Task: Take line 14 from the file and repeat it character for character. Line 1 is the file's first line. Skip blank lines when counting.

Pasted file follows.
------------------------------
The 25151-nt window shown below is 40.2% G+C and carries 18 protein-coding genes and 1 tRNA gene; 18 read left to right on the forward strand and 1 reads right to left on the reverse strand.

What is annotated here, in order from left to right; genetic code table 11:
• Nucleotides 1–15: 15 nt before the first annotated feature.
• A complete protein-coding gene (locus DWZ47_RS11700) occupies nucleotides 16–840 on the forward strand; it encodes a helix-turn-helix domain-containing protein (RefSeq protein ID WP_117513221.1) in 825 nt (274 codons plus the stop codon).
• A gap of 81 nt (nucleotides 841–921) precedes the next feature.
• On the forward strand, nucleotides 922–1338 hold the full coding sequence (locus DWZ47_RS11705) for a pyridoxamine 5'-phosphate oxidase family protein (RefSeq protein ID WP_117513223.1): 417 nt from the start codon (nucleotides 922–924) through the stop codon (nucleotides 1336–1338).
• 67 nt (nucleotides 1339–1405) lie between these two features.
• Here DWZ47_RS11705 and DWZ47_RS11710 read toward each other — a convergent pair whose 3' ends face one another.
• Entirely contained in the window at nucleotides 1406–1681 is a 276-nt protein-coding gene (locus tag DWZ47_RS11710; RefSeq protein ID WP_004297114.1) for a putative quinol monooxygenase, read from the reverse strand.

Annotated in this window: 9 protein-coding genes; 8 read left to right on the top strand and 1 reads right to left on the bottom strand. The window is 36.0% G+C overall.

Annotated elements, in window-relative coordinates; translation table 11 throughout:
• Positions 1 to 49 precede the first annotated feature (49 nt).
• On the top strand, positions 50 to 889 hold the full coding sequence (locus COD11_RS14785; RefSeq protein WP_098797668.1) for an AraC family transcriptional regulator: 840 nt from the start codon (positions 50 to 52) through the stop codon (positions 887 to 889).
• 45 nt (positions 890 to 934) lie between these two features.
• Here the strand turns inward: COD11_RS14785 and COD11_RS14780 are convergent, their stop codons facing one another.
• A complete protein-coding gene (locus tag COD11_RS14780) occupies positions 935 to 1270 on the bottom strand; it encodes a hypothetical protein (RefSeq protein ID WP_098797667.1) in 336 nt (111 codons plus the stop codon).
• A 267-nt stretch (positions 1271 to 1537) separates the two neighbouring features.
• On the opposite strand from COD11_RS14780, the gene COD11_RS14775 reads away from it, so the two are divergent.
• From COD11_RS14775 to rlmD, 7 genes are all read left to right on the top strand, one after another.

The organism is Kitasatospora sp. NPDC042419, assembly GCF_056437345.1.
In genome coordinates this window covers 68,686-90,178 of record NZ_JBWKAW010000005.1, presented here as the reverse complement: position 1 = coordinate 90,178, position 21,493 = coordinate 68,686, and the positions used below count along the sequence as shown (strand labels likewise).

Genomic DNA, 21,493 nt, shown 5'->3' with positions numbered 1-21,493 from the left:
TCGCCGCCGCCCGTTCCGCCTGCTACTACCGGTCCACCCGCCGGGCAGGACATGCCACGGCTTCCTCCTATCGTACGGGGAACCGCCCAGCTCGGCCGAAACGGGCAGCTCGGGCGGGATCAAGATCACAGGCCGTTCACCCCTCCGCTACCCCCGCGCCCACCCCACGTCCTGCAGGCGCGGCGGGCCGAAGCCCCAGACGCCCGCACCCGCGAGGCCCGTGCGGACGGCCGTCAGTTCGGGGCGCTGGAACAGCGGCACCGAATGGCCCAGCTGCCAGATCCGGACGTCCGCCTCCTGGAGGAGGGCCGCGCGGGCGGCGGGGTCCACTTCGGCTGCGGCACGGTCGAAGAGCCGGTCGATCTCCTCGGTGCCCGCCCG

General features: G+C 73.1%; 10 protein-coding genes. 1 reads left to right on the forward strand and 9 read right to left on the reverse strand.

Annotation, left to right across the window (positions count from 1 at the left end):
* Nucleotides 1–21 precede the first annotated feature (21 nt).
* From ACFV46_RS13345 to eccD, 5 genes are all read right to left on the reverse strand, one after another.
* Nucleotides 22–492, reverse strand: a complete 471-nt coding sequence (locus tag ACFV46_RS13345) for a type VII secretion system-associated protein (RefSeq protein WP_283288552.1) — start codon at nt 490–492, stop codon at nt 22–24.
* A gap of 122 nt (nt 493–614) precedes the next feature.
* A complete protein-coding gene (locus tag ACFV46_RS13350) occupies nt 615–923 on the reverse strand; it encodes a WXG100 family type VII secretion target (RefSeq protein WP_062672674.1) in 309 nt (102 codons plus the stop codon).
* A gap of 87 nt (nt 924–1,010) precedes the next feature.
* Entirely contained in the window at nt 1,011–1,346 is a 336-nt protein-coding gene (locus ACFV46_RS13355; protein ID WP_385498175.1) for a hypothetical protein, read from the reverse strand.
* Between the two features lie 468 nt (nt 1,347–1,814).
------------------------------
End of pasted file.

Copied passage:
• 45 nt (positions 890 to 934) lie between these two features.